Bearing Witness

 July 17, 2013

Sharing a few posts from my new blog....

In case you missed it I am now blogging at Bearing Witness (www.allmyeyescansee.com).

What we did in Ethiopia

In total we saw more than 400 patients for conditions ranging from simple earaches to severe meningitis. Medical conditions treated included; mumps, pneumonia, fungal infections, herpes (face) infection, a buckle fracture, lacerations, wound care and secondary wound infections as well as complications to leprosy, TB, Typhoid and Aids...



EZ-IO ...(a life saving procedure)

An EZ-IO is a fairly common procedure that involves using an electric drill to drill a needle into the bone which allows the delivery of IV fluids and medications to patients who’s veins are too fragile to permit a more traditional IV.
As I said its a common procedure IN THE ED.

TODAY WE DID ONE IN A MUD HUT....




Reflections from a Princess

Reentry after a trip like my last is always an interesting if not difficult process. You simply can’t un-see things…the unjust realities of poverty are hard to understate once intimately experienced and they are nearly impossible to reconcile with “first world” life.


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New Blog:Bearing Witness

 July 1, 2013

I've decided to do a little something different. 

After a much needed blog-cation I'm ready to write again...just not here.  While I may still from time to time talk about adoption and maybe even give an update on my kiddos on "Five Of My Own" for the most part I'm going to be writing here.



 
"I love to travel…the more off the beaten path the better.
Bearing Witness chronicles my adventures in travel…one that often take me on a tour of the developing world."


Check out my new blog Bearing Witness
 
While you're there be sure to "follow me"
 
It wouldn't be any fun without you!








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Kaz Photo Blog: Karakastek

 May 11, 2013

On our last day in Kaz our team traveled an hour an a half south to the Karakastek orphanage. We only got to spend a short time there but were happy to have a chance to love on these sweet children. These are the oldest children living here.

We had the privledge of delivering toys and other donations sent by a sweet young girl who herself was adopted from this baby house. She recently had a birthday and in lieu of gifts for herself asked her friends to bring gifts for the children living in the Karakastek orphanage.  Amazing!

We played with the kids and broke in all their new toys.  We then fed them bananas and cookies and gave them as many hugs and kisses as we could get in during the short time we were given.

After visiting many orphanages in Kazakhstan I must say this place is the worst I've seen and I'm sickened to think about the places they wont let us see.

At one point I asked our team to be quiet. We had 20 toddlers in the room and there was complete and utter silence...which said it all. These sweet babies are expressionless, broken in spirit and desperately in need of love.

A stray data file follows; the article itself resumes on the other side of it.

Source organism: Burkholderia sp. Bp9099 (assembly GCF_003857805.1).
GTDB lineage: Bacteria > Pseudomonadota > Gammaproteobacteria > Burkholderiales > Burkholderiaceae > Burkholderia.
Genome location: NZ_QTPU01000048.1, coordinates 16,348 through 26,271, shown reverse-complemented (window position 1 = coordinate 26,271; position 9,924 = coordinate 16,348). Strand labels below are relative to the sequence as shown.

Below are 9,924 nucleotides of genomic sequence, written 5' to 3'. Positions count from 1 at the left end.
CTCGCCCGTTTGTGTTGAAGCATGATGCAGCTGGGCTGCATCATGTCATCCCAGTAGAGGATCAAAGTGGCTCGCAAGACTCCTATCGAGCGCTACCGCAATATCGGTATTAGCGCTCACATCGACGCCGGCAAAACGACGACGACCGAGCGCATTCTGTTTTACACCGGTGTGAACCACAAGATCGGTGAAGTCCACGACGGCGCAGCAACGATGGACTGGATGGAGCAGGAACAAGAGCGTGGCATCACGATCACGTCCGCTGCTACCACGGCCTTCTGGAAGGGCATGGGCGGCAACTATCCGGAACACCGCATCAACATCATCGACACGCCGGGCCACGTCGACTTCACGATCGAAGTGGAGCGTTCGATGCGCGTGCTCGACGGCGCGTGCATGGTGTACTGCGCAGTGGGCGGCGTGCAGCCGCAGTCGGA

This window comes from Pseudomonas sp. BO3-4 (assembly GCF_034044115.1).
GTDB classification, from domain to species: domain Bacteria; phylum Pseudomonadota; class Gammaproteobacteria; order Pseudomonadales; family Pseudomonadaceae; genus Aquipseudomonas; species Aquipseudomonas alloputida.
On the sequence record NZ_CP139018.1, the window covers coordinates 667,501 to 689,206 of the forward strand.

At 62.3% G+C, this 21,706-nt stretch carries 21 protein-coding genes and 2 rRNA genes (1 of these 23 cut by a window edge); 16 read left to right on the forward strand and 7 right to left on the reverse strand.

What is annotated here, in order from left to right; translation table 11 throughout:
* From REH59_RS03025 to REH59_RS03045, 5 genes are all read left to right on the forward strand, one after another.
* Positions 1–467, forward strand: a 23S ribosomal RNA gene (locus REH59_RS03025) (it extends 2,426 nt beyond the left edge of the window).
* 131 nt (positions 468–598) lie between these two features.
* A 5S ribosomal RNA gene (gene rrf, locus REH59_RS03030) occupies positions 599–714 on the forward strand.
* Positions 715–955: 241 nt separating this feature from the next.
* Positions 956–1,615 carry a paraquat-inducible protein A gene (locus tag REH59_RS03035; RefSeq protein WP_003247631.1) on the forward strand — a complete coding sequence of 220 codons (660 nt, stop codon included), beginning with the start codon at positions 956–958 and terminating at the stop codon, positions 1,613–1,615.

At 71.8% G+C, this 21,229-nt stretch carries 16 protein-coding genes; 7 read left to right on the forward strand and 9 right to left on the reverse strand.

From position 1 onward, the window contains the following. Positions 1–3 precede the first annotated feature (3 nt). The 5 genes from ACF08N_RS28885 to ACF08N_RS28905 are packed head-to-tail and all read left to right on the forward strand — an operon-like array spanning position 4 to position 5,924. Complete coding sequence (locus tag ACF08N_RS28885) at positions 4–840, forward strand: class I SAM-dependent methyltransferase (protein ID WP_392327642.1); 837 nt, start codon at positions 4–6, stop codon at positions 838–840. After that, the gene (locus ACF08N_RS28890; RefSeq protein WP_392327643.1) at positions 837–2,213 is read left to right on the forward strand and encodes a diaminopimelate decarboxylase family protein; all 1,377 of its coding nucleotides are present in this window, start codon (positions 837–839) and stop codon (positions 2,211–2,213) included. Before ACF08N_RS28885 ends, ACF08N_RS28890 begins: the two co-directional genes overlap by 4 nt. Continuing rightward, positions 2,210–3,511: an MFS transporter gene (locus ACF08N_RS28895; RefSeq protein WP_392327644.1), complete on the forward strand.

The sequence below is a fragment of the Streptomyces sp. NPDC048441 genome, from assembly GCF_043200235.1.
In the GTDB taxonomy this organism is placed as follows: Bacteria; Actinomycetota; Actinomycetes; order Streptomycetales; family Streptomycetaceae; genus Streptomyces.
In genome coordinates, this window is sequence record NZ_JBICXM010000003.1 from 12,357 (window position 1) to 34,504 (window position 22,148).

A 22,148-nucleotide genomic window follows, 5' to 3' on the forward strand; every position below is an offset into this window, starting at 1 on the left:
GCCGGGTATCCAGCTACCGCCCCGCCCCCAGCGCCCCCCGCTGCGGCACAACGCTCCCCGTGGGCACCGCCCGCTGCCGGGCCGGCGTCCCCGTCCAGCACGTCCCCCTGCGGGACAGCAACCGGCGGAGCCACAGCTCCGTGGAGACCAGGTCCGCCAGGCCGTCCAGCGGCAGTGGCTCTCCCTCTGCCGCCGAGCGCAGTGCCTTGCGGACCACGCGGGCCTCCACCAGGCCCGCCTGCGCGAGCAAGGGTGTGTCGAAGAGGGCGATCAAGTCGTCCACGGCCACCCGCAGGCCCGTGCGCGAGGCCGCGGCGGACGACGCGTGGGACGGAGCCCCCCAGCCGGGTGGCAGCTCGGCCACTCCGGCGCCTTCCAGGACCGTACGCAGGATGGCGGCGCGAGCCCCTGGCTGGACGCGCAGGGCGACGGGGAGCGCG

Please say a little extra prayer for all of these sweet babies.


















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Kaz Photo Log: Love, Love, Love

 May 10, 2013

There are currently 117 children age newborn to 4 years living at the Baby House in Ust Kamenogorsk, Kazakhstan. At the present time international adoptions from Kazakhstan by US citizens is closed.

Adoptions however are still happening just not at the same rate. We were told during our visit that every infant was already matched with adoptive parents and we observed one preschool girl who was bonding with her Kazakh adoptive parents. While encouraging there are many children in this orphanage and throughout Kazakhstan still in need of adoption, especially older children and children with special needs.

And these kids  want need  deserve families...One particularly precocious  little girl walked straight to me, pulled hard on my arm and demanded, " When is my mother coming for me?...I've been waiting a long time...I want to go home!"

What will we as a society say to this girl and all the other children asking the same question? 

Who will come for them? 

How much longer will they have to wait?


















 

 
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Kaz Photo Log: Victory Day

 May 9, 2013

Victory Day marks the capitulation of Nazi Germany to the Soviet Union in the Second World War (also known as the Great Patriotic War in the Soviet Union). It was first inaugurated in the fifteen republics of the Soviet Union, following the signing of the surrender document late in the evening on 8 May 1945 (after midnight, thus on 9 May, by Moscow Time). The Soviet government announced the victory early on 9 May after the signing ceremony in Berlin.[1] Though the official inauguration happened in 1945 (which means it has been celebrated since 1946), the holiday became a non-labour day only in 1965 and only in some of the countries. In the former Soviet Union this festival was celebrated to commemorate the Red Army's victory over the Nazi forces. -wikipedia












 
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